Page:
Excerpt from Marketplace -- "As the economy progresses, technological change is constantly destroying jobs while creating new ones. And so the critical question here is are we at a point where the rate of job disruption has exceeded the rate of job creation or are we ... continuing a trend of creative destruction that leads to some jobs going and some jobs coming back."
  • bloomberg logo feat
    Excerpt from Bloomberg -- "I think the underlying fundamental problem is that there is very broad based weakness and fragility in the underlying global market. And so the asset prices went off on a basis of what, with the benefit of hindsight, are unrealistic growth forecasts in China and the emerging markets, in Europe, and so on. And so I think the asset prices are volatile but in the process of resetting down."
  • cnbc logo feature
    Excerpt from CNBC -- "'A year ago they (markets) believed in this rhetoric of the Chinese government that China could achieve a soft landing; they could maintain growth at 7 percent; that the Chinese were a bunch of super heroic technocrats who could not do any wrong. And now they have gone to the other extreme, saying the policymakers are incompetent; they cannot stabilize growth, their currency, their stock market,' he said."
  • fox news
    Excerpt from Fox 5 NY News -- "’We are, in-house, creating a prototype for a device that can help reduce bacteria on cell phones.’ [-Casey Clark (MBA '17)] ... ‘We've got two products. We've got a tattoo ink and a removal solution. [-Joshua Sakhai (BS '18)]’"
  • cctv logo
    Excerpt from CCTV -- "There are hundreds of thousands of people who are coming in illegally and there is no set standard mechanism to admit them. ... They're trying to go to the northern European countries, some of them though get stuck in Greece and Italy. It's a huge problem."
  • Agenda FT logo
    Excerpt from Agenda -- "As corporations are increasingly pressed to address environmental and social problems related to their business, the question arises whether there is enhanced compensation disclosure that could help address a pressing, generally acknowledged, societal issue: income inequality and stagnating economic mobility. While there may be little consensus that senior executive pay is too high, it is easier to find consensus on the lack of shared prosperity, and a ratio does little to capture the ethical implications of neglecting pay and other policy considerations on workers’ lives."
  • Linkedin logo
    Excerpt from LinkedIn -- "At the heart of this year’s meetings is the evolving nature of technology, how it is uniting the world in some ways and fracturing it in others. There’s always a presumption that people will adapt to whatever the world throws at them, and that’s true… until it isn’t. Each revolution is bigger and faster than the previous one, and our current tech revolution is the biggest and fastest one we’ve seen. We know technology can be a force for both good and bad; what matters is how it’s channeled."
  • forte foundation blog logo
    Excerpt from the Forté Foundation blog -- "Bolstering the pipeline of diverse leaders organically requires a company to not only train employees to recognize and appreciate diversity of backgrounds—but also invest in development and mentoring early in an employee’s career."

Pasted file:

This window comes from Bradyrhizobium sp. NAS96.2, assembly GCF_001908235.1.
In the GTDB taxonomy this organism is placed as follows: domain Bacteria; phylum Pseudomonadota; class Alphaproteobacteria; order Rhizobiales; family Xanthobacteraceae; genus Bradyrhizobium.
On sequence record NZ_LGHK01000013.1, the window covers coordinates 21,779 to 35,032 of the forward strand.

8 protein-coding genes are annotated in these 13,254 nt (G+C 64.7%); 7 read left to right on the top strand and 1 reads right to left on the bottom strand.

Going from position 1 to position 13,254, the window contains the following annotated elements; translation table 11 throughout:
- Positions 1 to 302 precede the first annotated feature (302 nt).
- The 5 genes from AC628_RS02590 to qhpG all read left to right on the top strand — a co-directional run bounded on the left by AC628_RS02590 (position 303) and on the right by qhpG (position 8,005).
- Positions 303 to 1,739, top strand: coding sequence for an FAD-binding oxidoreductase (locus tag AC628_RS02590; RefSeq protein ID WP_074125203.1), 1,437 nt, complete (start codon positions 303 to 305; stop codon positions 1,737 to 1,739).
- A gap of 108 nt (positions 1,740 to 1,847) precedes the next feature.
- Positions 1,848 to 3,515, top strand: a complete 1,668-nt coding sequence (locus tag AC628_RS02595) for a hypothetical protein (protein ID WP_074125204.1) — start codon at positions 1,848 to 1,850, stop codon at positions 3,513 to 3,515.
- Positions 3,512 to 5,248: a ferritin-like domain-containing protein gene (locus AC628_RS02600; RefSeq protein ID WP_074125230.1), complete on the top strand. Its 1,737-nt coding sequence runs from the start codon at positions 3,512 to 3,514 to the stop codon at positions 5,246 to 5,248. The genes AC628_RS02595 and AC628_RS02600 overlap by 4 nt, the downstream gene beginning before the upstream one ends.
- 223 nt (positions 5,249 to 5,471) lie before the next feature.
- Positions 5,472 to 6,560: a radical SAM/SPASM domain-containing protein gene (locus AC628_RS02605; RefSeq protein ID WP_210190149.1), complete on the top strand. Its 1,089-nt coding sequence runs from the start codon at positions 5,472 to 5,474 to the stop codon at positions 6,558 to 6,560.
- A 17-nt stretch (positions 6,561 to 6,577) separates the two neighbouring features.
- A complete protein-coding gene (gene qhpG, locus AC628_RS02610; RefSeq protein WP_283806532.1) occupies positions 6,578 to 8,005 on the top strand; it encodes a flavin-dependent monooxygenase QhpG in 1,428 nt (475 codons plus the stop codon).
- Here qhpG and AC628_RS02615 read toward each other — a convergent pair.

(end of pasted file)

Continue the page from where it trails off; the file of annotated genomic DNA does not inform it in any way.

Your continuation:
• forte foundation blog logo
    Excerpt from the Forté Foundation blog -- "Being an efficient, high performer is crucial but will only get you so far. Cultivating relationships and building advocates in the workplace is where you truly establish value and position yourself to be indispensable."
  • wall street journal logo feature
    Excerpt from The Wall Street Journal -- "Mr. Romer’s breakthrough was to identify the unique characteristics of ideas, information and knowledge to growth: Unlike a machine or a worker, an idea, once conceived, can be reproduced and shared endlessly for free. The determinant of growth then is both how many ideas a society creates, and how quickly and efficiently they are distributed. The printing press, telegraph and universal education were all formidable innovations in the production and dissemination of ideas. Today, the computer, Internet, open-source collaboration and urbanization offer staggering potential for generating new ideas."
  • financial times logo feature
    Excerpt from the Financial Times -- "According to Nobel laureate Professor Michael Spence of the Stern School of Business at New York University, “[the economy] is a fragile and deteriorating situation globally, with little in the way of effective counter-measures'."
  • project syndicate logo feature
    Excerpt from Project Syndicate -- "When Lagarde took the helm in July 2011, she inherited an institution in crisis. The global financial meltdown in 2008 and its economic aftershocks had discredited Western-led multilateral lenders and the free-market 'Washington Consensus.' Lagarde’s leadership has helped to restore the Fund’s reputation."
  • forte foundation blog logo
    Excerpt from the Forté Foundation blog -- "My nonprofit friends and colleagues have gently teased me about being a business school student, claiming I have traded empathy and advocacy for cost-benefit analyses. However, I have to say that (as I expected), business school students and professors care very much about the same equality and equity issues as my peers in nonprofit careers. My classmates want to work with people with different backgrounds and opinions, and they want to use business to solve complex societal problems. In addition, numerous professors have discussed how we can use our education to better those who are less fortunate than we are."